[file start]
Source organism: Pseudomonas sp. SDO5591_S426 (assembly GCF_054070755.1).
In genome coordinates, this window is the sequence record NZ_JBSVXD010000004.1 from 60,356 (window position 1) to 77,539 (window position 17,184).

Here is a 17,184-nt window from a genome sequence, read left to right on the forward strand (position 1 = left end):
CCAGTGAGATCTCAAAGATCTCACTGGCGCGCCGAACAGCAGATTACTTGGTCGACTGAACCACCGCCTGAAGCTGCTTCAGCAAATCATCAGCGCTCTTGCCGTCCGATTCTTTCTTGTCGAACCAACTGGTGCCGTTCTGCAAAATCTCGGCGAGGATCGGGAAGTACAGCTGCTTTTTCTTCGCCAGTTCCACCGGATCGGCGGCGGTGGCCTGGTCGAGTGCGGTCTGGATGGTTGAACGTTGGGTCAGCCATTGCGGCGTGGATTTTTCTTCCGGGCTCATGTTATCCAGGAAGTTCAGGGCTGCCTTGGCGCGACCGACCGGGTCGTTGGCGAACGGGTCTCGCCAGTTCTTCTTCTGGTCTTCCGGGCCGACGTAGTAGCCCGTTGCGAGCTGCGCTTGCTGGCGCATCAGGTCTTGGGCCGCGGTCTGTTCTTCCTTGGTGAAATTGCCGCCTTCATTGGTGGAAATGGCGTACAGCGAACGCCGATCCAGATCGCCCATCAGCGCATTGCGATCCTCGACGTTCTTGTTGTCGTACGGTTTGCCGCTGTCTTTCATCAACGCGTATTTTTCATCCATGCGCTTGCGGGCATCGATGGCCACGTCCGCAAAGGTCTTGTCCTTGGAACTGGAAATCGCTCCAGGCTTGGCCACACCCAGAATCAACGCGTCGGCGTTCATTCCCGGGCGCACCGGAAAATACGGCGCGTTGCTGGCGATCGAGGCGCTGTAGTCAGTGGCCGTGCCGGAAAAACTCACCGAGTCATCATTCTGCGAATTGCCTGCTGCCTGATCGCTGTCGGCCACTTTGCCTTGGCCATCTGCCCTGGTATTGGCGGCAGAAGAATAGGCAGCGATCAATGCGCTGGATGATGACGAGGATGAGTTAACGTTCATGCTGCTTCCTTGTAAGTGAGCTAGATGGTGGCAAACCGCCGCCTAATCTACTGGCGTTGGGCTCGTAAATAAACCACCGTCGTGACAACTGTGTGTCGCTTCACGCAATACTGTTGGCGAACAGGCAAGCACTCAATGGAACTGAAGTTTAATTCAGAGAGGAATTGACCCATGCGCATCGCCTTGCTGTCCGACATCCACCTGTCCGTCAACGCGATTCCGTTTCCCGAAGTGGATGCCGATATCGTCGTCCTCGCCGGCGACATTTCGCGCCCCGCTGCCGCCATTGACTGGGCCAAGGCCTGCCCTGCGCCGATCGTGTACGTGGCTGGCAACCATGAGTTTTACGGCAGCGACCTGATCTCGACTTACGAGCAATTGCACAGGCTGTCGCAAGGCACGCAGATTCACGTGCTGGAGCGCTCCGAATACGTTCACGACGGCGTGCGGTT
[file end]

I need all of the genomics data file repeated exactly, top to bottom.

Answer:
Source organism: Pseudomonas sp. SDO5591_S426 (assembly GCF_054070755.1).
In genome coordinates, this window is the sequence record NZ_JBSVXD010000004.1 from 60,356 (window position 1) to 77,539 (window position 17,184).

Here is a 17,184-nt window from a genome sequence, read left to right on the forward strand (position 1 = left end):
CCAGTGAGATCTCAAAGATCTCACTGGCGCGCCGAACAGCAGATTACTTGGTCGACTGAACCACCGCCTGAAGCTGCTTCAGCAAATCATCAGCGCTCTTGCCGTCCGATTCTTTCTTGTCGAACCAACTGGTGCCGTTCTGCAAAATCTCGGCGAGGATCGGGAAGTACAGCTGCTTTTTCTTCGCCAGTTCCACCGGATCGGCGGCGGTGGCCTGGTCGAGTGCGGTCTGGATGGTTGAACGTTGGGTCAGCCATTGCGGCGTGGATTTTTCTTCCGGGCTCATGTTATCCAGGAAGTTCAGGGCTGCCTTGGCGCGACCGACCGGGTCGTTGGCGAACGGGTCTCGCCAGTTCTTCTTCTGGTCTTCCGGGCCGACGTAGTAGCCCGTTGCGAGCTGCGCTTGCTGGCGCATCAGGTCTTGGGCCGCGGTCTGTTCTTCCTTGGTGAAATTGCCGCCTTCATTGGTGGAAATGGCGTACAGCGAACGCCGATCCAGATCGCCCATCAGCGCATTGCGATCCTCGACGTTCTTGTTGTCGTACGGTTTGCCGCTGTCTTTCATCAACGCGTATTTTTCATCCATGCGCTTGCGGGCATCGATGGCCACGTCCGCAAAGGTCTTGTCCTTGGAACTGGAAATCGCTCCAGGCTTGGCCACACCCAGAATCAACGCGTCGGCGTTCATTCCCGGGCGCACCGGAAAATACGGCGCGTTGCTGGCGATCGAGGCGCTGTAGTCAGTGGCCGTGCCGGAAAAACTCACCGAGTCATCATTCTGCGAATTGCCTGCTGCCTGATCGCTGTCGGCCACTTTGCCTTGGCCATCTGCCCTGGTATTGGCGGCAGAAGAATAGGCAGCGATCAATGCGCTGGATGATGACGAGGATGAGTTAACGTTCATGCTGCTTCCTTGTAAGTGAGCTAGATGGTGGCAAACCGCCGCCTAATCTACTGGCGTTGGGCTCGTAAATAAACCACCGTCGTGACAACTGTGTGTCGCTTCACGCAATACTGTTGGCGAACAGGCAAGCACTCAATGGAACTGAAGTTTAATTCAGAGAGGAATTGACCCATGCGCATCGCCTTGCTGTCCGACATCCACCTGTCCGTCAACGCGATTCCGTTTCCCGAAGTGGATGCCGATATCGTCGTCCTCGCCGGCGACATTTCGCGCCCCGCTGCCGCCATTGACTGGGCCAAGGCCTGCCCTGCGCCGATCGTGTACGTGGCTGGCAACCATGAGTTTTACGGCAGCGACCTGATCTCGACTTACGAGCAATTGCACAGGCTGTCGCAAGGCACGCAGATTCACGTGCTGGAGCGCTCCGAATACGTTCACGACGGCGTGCGGTT